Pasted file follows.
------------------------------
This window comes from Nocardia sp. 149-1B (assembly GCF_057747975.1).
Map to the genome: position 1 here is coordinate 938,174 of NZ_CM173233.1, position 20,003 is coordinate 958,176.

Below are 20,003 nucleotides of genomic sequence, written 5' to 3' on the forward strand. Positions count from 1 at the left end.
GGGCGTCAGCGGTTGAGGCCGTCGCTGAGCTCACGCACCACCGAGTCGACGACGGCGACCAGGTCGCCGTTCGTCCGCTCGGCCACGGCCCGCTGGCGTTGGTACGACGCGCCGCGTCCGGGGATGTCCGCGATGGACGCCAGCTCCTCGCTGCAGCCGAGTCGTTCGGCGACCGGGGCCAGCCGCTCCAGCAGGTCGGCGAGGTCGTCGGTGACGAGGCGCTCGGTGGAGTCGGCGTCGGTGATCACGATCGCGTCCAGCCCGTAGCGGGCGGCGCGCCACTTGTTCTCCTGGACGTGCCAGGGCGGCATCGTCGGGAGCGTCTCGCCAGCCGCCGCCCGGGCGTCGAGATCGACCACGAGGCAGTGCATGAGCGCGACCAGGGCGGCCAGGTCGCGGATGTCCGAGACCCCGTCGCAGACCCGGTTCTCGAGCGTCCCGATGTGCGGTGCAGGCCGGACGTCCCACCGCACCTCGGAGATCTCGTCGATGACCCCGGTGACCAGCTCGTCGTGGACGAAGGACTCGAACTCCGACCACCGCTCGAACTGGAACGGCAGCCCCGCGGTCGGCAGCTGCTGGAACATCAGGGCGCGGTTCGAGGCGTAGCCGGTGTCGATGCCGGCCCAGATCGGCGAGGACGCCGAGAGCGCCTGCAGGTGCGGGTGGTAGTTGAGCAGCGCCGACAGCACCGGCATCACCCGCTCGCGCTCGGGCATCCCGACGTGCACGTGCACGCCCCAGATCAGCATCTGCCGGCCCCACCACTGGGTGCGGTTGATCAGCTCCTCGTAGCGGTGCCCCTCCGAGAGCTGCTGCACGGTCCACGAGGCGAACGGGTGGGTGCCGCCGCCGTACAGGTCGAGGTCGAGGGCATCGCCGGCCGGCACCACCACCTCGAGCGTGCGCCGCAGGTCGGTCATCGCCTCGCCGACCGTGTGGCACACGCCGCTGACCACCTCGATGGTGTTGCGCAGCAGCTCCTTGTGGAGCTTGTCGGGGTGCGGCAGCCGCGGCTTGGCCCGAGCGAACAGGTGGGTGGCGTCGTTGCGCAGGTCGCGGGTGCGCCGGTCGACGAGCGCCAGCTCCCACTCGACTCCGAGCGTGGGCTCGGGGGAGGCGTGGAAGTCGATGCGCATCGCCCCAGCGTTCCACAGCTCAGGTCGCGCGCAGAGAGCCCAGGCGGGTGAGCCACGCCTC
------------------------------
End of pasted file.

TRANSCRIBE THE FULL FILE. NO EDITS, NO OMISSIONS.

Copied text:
This window comes from Nocardia sp. 149-1B (assembly GCF_057747975.1).
Map to the genome: position 1 here is coordinate 938,174 of NZ_CM173233.1, position 20,003 is coordinate 958,176.

Below are 20,003 nucleotides of genomic sequence, written 5' to 3' on the forward strand. Positions count from 1 at the left end.
GGGCGTCAGCGGTTGAGGCCGTCGCTGAGCTCACGCACCACCGAGTCGACGACGGCGACCAGGTCGCCGTTCGTCCGCTCGGCCACGGCCCGCTGGCGTTGGTACGACGCGCCGCGTCCGGGGATGTCCGCGATGGACGCCAGCTCCTCGCTGCAGCCGAGTCGTTCGGCGACCGGGGCCAGCCGCTCCAGCAGGTCGGCGAGGTCGTCGGTGACGAGGCGCTCGGTGGAGTCGGCGTCGGTGATCACGATCGCGTCCAGCCCGTAGCGGGCGGCGCGCCACTTGTTCTCCTGGACGTGCCAGGGCGGCATCGTCGGGAGCGTCTCGCCAGCCGCCGCCCGGGCGTCGAGATCGACCACGAGGCAGTGCATGAGCGCGACCAGGGCGGCCAGGTCGCGGATGTCCGAGACCCCGTCGCAGACCCGGTTCTCGAGCGTCCCGATGTGCGGTGCAGGCCGGACGTCCCACCGCACCTCGGAGATCTCGTCGATGACCCCGGTGACCAGCTCGTCGTGGACGAAGGACTCGAACTCCGACCACCGCTCGAACTGGAACGGCAGCCCCGCGGTCGGCAGCTGCTGGAACATCAGGGCGCGGTTCGAGGCGTAGCCGGTGTCGATGCCGGCCCAGATCGGCGAGGACGCCGAGAGCGCCTGCAGGTGCGGGTGGTAGTTGAGCAGCGCCGACAGCACCGGCATCACCCGCTCGCGCTCGGGCATCCCGACGTGCACGTGCACGCCCCAGATCAGCATCTGCCGGCCCCACCACTGGGTGCGGTTGATCAGCTCCTCGTAGCGGTGCCCCTCCGAGAGCTGCTGCACGGTCCACGAGGCGAACGGGTGGGTGCCGCCGCCGTACAGGTCGAGGTCGAGGGCATCGCCGGCCGGCACCACCACCTCGAGCGTGCGCCGCAGGTCGGTCATCGCCTCGCCGACCGTGTGGCACACGCCGCTGACCACCTCGATGGTGTTGCGCAGCAGCTCCTTGTGGAGCTTGTCGGGGTGCGGCAGCCGCGGCTTGGCCCGAGCGAACAGGTGGGTGGCGTCGTTGCGCAGGTCGCGGGTGCGCCGGTCGACGAGCGCCAGCTCCCACTCGACTCCGAGCGTGGGCTCGGGGGAGGCGTGGAAGTCGATGCGCATCGCCCCAGCGTTCCACAGCTCAGGTCGCGCGCAGAGAGCCCAGGCGGGTGAGCCACGCCTC